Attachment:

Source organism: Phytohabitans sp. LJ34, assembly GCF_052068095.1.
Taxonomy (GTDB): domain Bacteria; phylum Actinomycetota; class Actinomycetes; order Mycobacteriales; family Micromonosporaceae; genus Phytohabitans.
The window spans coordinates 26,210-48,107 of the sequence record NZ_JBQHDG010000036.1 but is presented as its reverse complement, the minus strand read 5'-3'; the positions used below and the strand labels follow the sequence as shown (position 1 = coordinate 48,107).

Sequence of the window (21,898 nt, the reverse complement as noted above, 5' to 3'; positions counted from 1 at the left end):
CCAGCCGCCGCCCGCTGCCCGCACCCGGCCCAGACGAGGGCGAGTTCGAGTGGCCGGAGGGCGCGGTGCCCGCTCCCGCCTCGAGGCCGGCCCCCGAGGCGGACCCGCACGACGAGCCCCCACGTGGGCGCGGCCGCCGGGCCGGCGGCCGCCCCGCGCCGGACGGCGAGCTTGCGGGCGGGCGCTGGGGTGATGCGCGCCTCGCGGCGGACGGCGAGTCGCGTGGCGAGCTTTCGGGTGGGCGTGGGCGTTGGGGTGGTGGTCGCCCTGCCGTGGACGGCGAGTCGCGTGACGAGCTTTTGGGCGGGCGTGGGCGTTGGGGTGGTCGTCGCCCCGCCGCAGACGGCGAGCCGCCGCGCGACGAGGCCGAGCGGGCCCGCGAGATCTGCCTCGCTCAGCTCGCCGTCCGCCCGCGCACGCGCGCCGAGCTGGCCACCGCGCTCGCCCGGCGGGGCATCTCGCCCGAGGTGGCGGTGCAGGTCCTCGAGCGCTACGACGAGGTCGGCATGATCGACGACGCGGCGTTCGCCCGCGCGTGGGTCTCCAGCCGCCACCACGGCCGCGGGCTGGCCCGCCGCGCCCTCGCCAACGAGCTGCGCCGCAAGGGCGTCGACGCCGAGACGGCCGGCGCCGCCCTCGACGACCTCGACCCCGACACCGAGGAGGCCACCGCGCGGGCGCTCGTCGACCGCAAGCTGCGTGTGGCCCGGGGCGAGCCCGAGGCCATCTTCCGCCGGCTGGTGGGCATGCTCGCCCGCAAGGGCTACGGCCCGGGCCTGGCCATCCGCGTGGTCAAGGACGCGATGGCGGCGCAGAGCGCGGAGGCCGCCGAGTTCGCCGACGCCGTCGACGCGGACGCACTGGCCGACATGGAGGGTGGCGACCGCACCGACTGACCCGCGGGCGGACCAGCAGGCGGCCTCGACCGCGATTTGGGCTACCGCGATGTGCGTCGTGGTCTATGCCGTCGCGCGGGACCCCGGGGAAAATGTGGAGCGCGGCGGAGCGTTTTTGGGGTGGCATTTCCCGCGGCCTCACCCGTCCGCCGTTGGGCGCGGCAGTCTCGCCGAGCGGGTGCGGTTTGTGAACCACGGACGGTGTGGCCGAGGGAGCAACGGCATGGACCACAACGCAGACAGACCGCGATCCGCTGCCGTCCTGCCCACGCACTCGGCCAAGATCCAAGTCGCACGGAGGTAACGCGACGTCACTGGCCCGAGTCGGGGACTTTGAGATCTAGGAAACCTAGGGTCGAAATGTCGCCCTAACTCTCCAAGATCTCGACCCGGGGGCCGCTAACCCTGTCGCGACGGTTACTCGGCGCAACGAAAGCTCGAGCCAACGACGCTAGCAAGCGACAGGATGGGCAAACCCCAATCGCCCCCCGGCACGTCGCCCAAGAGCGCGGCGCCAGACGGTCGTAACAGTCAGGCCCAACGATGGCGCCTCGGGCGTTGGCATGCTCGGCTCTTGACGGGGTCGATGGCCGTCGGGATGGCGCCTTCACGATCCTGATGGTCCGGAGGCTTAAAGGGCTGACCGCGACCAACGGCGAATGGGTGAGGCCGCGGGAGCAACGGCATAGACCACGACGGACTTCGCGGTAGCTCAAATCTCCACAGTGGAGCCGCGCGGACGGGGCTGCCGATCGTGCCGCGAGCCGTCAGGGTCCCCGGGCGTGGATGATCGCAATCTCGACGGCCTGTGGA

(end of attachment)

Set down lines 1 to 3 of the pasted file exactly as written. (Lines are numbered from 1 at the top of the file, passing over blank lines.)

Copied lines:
Source organism: Phytohabitans sp. LJ34, assembly GCF_052068095.1.
Taxonomy (GTDB): domain Bacteria; phylum Actinomycetota; class Actinomycetes; order Mycobacteriales; family Micromonosporaceae; genus Phytohabitans.
The window spans coordinates 26,210-48,107 of the sequence record NZ_JBQHDG010000036.1 but is presented as its reverse complement, the minus strand read 5'-3'; the positions used below and the strand labels follow the sequence as shown (position 1 = coordinate 48,107).